The thesis of the study is that the scientific pursuit of genetic cloning too often ignores the ethical and spiritual aspects of humanity. This study will examine some of the pros and cons of this subject, focusing on human cloning.
Just as animal cloning has been accomplished, it is likely that human cloning is also within the reach of science. However, the question is whether the benefits of cloning outweigh the drawbacks. Are human beings supposed to live longer, one result of cloning? Is the cloned human being, in fact, an authentic human being? Is the relative perfection afforded by cloning desirable, or is it a danger to the essence of human nature? The argument here is that individuality, imperfection, sickness and even death are natural parts of human existence and yet one promise of human cloning is to do away with these factors which make individual human beings individual human beings.
J. Madeline Nash ignores the more subtle ethical and spiritual questions attached to genetic engineering:
At long last, we will reclaim the awe and wonder our predecessors reserved for machines and turn them back toward our biological selves. Like Narcissus, we will behold the image of our minds and lose ourselves in endless admiration" (Nash, 1997, 345).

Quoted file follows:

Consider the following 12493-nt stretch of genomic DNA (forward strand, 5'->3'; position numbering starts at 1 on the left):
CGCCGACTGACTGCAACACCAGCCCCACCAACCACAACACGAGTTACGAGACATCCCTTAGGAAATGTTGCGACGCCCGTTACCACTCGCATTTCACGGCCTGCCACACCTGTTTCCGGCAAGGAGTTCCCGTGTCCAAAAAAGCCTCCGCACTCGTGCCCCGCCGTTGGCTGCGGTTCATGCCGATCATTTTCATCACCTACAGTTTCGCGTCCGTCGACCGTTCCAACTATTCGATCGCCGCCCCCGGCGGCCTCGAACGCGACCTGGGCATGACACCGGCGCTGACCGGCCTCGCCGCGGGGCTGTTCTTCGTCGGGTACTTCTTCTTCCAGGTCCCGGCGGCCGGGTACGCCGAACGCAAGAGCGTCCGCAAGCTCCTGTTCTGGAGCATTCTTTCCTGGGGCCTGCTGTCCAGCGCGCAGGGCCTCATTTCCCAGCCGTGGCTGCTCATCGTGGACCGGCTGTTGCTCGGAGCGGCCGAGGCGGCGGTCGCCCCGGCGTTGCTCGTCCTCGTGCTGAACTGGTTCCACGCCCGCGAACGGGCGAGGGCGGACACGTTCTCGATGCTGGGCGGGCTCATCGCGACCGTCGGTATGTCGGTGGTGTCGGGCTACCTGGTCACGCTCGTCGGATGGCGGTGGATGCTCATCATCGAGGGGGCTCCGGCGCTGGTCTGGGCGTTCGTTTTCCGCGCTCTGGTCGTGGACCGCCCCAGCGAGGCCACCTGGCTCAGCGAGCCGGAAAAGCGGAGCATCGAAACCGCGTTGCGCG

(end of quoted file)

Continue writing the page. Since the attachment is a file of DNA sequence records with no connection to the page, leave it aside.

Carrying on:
Of course, Narcissus drowned admiring his own image. Even if Nash intends irony here, the thrust of her article is clearly that science can do for humanity what God has not done. The major problem of her article is the major problem with science itself--it ignores the spiritual component of humanity and reduces human beings to biological machines which can be duplicated through cloning.
Lewis Thomas' protests against the cloning of human beings also has more to say about what is not authentic human reality than what is:
The cloning of humans is on most of the lists of things to worry about from Science, along with behavior control, genetic engineering, transplanted heads, ...